Your classic song "Happy Together" was written by two members of the New York band The Magicians. How did you guys end up with the song and it is true that you played it regularly in concerts long before you recorded it?
After a few folk-rock hit records, the band figured out that we actually had nothing to protest at all. We weren't poor and we weren't being discriminated against. On a trip into NYC, we stopped in at a nightclub in Greenwich Village called the Night Owl. There, we saw for the first time, The Lovin' Spoonful. We saw the great fun they were having onstage and envied it greatly. Hell, we could do that!
So when we returned to LA, we told our label that we were no longer a folk-rock band…now we would be playing Good Time Music…they, of course, had no idea what the hell we meant.
From P.F. Sloan, who had given us "Let Me Be" as well as "Eve of Destruction," we got a song called "You Baby," which was our first hit that wasn't folkie at all. It was happy.
And from that point on, we would only listen to songwriting demos of happy songs.
Another group that had played at the Night Owl was called the Magicians and contained members Garry Bonner and Alan Gordon. They submitted the demo for "Happy Together," a song that had been around for over a year and turned down by everyone who had ever heard it. Hell, we got it after the Vogues passed! But it had something magical that we loved. We took the song "on the road" with us for 8 months, working out the harmonies and horn parts and when we ready, we came back to LA and recorded the song at the now defunct Gold Star Studios, where Phil Spector had recorded all of his hits, and knew, from our very first listen, that we finally had a number one record.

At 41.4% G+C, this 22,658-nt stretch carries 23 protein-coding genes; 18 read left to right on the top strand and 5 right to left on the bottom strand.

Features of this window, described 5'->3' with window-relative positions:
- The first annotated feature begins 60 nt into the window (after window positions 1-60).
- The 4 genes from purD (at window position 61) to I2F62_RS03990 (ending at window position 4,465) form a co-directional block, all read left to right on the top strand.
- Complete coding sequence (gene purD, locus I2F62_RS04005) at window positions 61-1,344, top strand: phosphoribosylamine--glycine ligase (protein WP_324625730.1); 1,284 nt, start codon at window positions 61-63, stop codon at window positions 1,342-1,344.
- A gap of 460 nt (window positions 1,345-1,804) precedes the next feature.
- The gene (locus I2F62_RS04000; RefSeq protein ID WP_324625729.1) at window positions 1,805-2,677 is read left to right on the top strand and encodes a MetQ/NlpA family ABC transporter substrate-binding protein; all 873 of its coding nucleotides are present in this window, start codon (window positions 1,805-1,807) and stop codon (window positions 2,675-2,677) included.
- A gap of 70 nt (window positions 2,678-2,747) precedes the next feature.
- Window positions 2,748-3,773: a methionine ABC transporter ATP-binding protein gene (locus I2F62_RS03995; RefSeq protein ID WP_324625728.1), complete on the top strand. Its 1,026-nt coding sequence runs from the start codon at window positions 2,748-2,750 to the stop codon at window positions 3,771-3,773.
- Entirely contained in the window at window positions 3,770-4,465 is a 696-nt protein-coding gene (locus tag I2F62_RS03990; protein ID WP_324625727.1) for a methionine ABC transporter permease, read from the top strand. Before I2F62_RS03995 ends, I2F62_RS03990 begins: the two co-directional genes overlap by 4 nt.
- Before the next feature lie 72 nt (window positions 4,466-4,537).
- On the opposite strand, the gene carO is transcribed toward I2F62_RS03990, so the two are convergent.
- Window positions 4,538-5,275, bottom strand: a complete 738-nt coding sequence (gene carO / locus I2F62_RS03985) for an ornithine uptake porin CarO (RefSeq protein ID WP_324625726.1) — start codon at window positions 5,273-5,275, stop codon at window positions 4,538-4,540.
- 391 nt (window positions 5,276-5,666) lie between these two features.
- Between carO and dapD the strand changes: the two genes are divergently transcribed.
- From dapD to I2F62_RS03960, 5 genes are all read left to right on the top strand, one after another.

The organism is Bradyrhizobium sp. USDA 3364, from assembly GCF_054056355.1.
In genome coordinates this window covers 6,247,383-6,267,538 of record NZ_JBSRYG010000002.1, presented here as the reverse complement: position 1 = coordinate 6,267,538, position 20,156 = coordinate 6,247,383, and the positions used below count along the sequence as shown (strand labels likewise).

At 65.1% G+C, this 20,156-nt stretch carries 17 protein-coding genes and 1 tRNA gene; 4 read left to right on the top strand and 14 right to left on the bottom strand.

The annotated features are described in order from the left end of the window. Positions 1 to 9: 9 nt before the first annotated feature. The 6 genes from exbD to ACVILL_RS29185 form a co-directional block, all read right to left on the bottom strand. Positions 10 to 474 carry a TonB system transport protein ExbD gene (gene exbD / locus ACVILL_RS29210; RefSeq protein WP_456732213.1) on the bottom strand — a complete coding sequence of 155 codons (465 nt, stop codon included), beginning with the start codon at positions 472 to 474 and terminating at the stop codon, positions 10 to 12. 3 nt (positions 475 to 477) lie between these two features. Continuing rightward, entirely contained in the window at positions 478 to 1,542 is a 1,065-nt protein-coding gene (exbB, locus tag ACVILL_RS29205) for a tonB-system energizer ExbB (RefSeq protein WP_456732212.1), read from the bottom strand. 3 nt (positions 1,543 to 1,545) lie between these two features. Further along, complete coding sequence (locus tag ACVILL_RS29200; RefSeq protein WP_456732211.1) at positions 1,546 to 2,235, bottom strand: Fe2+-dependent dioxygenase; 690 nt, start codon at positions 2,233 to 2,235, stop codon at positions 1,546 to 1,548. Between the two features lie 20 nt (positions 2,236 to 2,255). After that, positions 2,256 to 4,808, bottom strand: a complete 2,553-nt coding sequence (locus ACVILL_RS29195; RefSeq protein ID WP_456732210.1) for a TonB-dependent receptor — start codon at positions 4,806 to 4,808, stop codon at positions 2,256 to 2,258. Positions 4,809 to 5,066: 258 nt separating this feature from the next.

In 1968 you reunited with Chip Douglas and released the brilliant concept album The Turtles Present the Battle of the Bands. Pretending to be 11 different bands and varying genres as diverse as psychedelic, blue grass, surf, and hard rock, the album yielded two top ten hits "Elenore" and "You Showed Me," and is considered to be a cult classic among many.. What was the genesis of the album and were you personally happy with the finished product?
Battle of the Bands was our Sergeant Pepper. It was actually a wonderful idea and it still bugs me, all these years later, that it was under-appreciated by the music critics upon it's release, despite yielding 2 top 10 records. We performed in the styles of all these different bands and took costumed photographs of each group — quite the concept, but some people, like Rolling Stone at the time, thought that we were trying to rip off the Mothers of Invention for some reason. Baffling. I was happy with it then, and I still think it's the strongest stand-alone album that the band ever recorded.
What do you attribute the bands ultimate breakup to?
Simply, we had grown apart. Mark and I were doing one kind of music, while Al and Jim were trying to take the group into a country place that I couldn't get behind. The songs that Mark and I wrote, which were never recorded by the Turtles, wound up on our first Flo and Eddie album on Reprise.